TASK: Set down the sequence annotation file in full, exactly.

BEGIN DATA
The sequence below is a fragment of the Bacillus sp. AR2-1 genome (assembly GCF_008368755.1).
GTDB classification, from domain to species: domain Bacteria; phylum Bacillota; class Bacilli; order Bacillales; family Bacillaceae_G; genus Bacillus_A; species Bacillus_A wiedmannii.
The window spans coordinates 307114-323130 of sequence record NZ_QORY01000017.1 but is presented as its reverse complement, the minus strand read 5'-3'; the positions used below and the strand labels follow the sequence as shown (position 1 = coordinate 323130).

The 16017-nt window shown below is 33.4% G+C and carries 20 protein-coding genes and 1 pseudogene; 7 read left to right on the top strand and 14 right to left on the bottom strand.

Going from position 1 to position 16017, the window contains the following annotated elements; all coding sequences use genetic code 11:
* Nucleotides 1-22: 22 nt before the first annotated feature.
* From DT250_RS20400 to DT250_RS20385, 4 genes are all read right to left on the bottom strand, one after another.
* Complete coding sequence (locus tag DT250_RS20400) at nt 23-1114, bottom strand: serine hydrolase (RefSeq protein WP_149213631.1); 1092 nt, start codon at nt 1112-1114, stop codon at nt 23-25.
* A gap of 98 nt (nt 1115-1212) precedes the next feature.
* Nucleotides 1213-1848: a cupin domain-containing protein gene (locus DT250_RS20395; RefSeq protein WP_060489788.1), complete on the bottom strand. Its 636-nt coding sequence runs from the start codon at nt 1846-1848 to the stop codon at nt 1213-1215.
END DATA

The sequence below is a fragment of the Bacillus sp. AR2-1 genome (assembly GCF_008368755.1).
GTDB classification, from domain to species: domain Bacteria; phylum Bacillota; class Bacilli; order Bacillales; family Bacillaceae_G; genus Bacillus_A; species Bacillus_A wiedmannii.
The window spans coordinates 307114-323130 of sequence record NZ_QORY01000017.1 but is presented as its reverse complement, the minus strand read 5'-3'; the positions used below and the strand labels follow the sequence as shown (position 1 = coordinate 323130).

The 16017-nt window shown below is 33.4% G+C and carries 20 protein-coding genes and 1 pseudogene; 7 read left to right on the top strand and 14 right to left on the bottom strand.

Going from position 1 to position 16017, the window contains the following annotated elements; all coding sequences use genetic code 11:
* Nucleotides 1-22: 22 nt before the first annotated feature.
* From DT250_RS20400 to DT250_RS20385, 4 genes are all read right to left on the bottom strand, one after another.
* Complete coding sequence (locus tag DT250_RS20400) at nt 23-1114, bottom strand: serine hydrolase (RefSeq protein WP_149213631.1); 1092 nt, start codon at nt 1112-1114, stop codon at nt 23-25.
* A gap of 98 nt (nt 1115-1212) precedes the next feature.
* Nucleotides 1213-1848: a cupin domain-containing protein gene (locus DT250_RS20395; RefSeq protein WP_060489788.1), complete on the bottom strand. Its 636-nt coding sequence runs from the start codon at nt 1846-1848 to the stop codon at nt 1213-1215.